The New Yorker goes to the jailhouse. That’s not too surprising. Writing all those masterly New Yorker stories, as moralist in residence, in suburbia, in Ossining, near Sing Sing Prison, about upper-middle-class angst, Cheever must have finally felt obliged to commit one of his characters to prison, to imagine “how it would be.” Fortunately, prison life itself is not finally Cheever’s subject; he seems to assume his readers know all about that, as, in every sense that matters, they do.
Farragut, forty-eight, impulsively kills his brother Eben in a fit of rage suppressed since childhood. The nature of the killing, the brevity of the novel, and Farragut’s “passion for blue sky,” like Meursault’s, may remind one of Camus’ The Stranger. But Cheever’s readers will recall more aptly his interest in relationships between brothers in “Goodbye, My Brother,” one of his best stories, in “Brother,” and in The Wapshot Chronicle and The Wapshot Scandal.
Cheever often delineates the special contradictions and absurdities in the character of the upper-middle-class male. Moving in an ambience of nostalgia and sentimentality, his characters often escape through dreams and prolonged waking fantasies from the monotony of routine lives and settled psyches; those escapes result in nightmare disruptions that are occasions for the stories. Disillusionment, emptiness, ennui, and loneliness break out in tentative or bizarre, joylessly calculated, or impulsive rebellions. Now one of those men, a man of privilege, of the professions (a teacher), a drug addict since his army days, goes to prison, leaving his son and his bisexual wife behind in suburbia.
Fiction, says Cheever, should “reflect the exaltations, the discursiveness, the spontaneity and the pratfalls one finds in a day.” In Falconer, prison-pent feelings, routines, customs, ceremonies, and rituals become parallels that offer perspectives on everyday life in the “free world.” The effect of this novel is suggested in what Auden said of Yeats: “In the prison of his days, teach the free man how to praise.” Imprisonment of the self in one’s own emotions—Cheever has often implied that metaphor; now he turns it around. Either way, the metaphor is trite, but Cheever’s explorations make it richly suggestive. Is Falconer a regular prison, like Sing Sing, or an asylum for the criminally insane? Cheever is generally ambiguous enough to allow either possibility. Falconer sounds like another name for Farragut. What one reviewer said of a certain kind of Cheever story applies to Falconer: “It is as if Marquand had suddenly been crossed with Kafka.”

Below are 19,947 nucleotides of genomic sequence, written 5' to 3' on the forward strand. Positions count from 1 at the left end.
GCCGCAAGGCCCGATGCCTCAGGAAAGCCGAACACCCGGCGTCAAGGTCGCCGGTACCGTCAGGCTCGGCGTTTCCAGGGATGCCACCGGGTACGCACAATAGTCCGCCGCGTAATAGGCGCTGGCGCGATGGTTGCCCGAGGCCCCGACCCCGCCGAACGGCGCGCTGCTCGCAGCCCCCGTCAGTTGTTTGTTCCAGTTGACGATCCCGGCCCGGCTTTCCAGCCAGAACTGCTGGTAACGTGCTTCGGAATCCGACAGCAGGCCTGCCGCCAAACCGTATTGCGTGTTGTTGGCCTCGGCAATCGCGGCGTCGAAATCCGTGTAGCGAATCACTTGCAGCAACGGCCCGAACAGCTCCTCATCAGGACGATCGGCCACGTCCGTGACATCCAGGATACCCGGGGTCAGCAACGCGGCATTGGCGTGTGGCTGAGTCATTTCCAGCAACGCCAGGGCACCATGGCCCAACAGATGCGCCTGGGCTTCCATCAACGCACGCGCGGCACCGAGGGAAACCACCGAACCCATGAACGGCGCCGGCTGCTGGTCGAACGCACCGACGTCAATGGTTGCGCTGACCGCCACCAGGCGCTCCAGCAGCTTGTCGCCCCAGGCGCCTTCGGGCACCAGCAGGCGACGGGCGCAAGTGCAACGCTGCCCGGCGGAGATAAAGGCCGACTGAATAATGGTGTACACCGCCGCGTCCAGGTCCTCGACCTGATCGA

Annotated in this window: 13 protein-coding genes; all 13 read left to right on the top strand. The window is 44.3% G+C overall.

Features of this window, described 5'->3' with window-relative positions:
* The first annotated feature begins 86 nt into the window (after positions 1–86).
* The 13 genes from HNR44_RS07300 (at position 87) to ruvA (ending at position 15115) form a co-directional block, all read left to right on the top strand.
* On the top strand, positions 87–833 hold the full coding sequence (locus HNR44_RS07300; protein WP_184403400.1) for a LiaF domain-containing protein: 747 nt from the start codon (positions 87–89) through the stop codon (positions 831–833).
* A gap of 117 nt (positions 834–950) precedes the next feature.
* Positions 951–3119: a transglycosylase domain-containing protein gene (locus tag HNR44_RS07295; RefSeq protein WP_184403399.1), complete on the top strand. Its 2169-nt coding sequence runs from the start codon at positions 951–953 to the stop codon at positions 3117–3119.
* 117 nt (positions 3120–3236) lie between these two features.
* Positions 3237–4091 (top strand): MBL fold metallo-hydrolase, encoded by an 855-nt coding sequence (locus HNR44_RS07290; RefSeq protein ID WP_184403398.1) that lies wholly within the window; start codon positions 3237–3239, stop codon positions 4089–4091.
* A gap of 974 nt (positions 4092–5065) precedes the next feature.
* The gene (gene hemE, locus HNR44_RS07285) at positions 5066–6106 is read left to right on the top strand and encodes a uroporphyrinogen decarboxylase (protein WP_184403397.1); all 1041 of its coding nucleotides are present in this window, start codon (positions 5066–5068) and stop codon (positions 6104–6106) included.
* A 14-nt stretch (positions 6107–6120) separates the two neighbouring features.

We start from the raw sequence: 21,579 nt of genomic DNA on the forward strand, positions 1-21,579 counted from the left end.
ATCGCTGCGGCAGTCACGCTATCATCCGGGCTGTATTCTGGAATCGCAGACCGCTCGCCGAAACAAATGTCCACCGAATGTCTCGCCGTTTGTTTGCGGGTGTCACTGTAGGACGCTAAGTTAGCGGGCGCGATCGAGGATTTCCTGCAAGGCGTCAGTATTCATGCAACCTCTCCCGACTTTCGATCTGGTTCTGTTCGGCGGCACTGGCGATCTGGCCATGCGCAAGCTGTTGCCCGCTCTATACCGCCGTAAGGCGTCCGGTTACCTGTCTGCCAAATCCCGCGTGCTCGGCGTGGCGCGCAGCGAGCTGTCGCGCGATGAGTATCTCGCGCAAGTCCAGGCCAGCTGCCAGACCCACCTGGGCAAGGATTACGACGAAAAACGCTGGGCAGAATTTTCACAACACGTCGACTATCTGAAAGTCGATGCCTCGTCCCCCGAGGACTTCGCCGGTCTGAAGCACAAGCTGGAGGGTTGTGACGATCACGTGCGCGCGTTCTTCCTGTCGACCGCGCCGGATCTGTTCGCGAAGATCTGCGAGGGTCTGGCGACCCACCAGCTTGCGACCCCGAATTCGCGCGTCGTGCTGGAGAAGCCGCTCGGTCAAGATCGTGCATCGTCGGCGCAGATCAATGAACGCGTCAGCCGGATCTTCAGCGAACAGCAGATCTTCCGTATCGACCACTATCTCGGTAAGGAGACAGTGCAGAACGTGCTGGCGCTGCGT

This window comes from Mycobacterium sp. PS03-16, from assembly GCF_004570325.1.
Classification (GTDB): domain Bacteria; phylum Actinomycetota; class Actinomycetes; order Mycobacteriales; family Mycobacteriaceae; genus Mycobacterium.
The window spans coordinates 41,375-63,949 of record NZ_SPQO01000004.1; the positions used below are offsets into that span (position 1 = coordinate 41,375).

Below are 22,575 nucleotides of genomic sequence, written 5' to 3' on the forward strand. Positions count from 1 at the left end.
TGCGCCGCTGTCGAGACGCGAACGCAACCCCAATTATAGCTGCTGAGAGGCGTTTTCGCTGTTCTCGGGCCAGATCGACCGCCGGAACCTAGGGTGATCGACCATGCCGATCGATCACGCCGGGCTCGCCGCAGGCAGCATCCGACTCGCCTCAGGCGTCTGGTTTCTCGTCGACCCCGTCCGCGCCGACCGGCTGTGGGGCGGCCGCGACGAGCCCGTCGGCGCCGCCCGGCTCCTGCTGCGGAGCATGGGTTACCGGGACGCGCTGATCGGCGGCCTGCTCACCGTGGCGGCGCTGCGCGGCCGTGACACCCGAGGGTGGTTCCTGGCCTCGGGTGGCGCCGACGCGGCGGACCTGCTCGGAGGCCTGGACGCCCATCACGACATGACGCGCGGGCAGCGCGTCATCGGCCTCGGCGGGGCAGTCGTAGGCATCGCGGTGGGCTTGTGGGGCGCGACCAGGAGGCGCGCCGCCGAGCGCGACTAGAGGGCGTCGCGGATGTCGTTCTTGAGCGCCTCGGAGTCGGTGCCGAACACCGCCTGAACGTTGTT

So, from a fresh perspective, Falconer is another of Cheever’s social satire, comedy-of-manners fables, and prison is a metaphor of the suburban human condition. But more aptly and originally, prison is a metaphor for sexual limbo. Melancholy is the predominant mood of all Cheever’s stories—even when he is being cheerful. He leaves us with a sense of mortality, mutability, and pathos on the verge of collapse into bathos. His style, even in his frequent witty moments, is suffused with sadness, as if written during a hangover the morning after a cocktail party.
Two elements seldom found in a typical New Yorker story dominate Falconer—profanity and raunchy sex, almost entirely onanistic/homosexual. Prison life is an incessant see-saw of tumescence-detumescence. Just as Farragut must have his allotted drug fix every day, he must also have Jody, his young conniving lover, an addiction acquired in prison. Humiliations related to food, shelter, and sex are routine. Nude searches are frequent; the final section begins: “So they were naked again.” Group masturbation in the “Valley” is another haunting metaphor of sexual pathos.
In their imaginative flights and escapes, Farragut and Jody are a sort of composite Icarus figure. Cheever’s richly ambiguous style and his way of presenting characters and events prevent one from being absolutely certain that the escapes literally occur. After a long build-up, Jody escapes in a visiting bishop’s helicopter, disguised as an acolyte; it is a very brief scene that takes one’s breath. The point of view then abruptly shifts from third person, focus on Farragut, to focus on Jody, outside Falconer. Although he usually focuses on one character, Cheever is almost always a modified Trollope-like omniscient narrator. But this shift is disruptive, unless we enjoy the possibility that in the scene outside Falconer, Farragut imagines himself to be his lover Jody.
The progress of Farragut’s own escape is more prolonged, more suspenseful, more imaginative, more darkly comic—he replaces his dead cellmate in a canvas sack. The possibility that both escapes are imagined justifies and gives continuity to Cheever’s point of view strategy. And one feels the exultation Hermann Hesse provides in “My Life: A Conjectural Autobiography,” in which...
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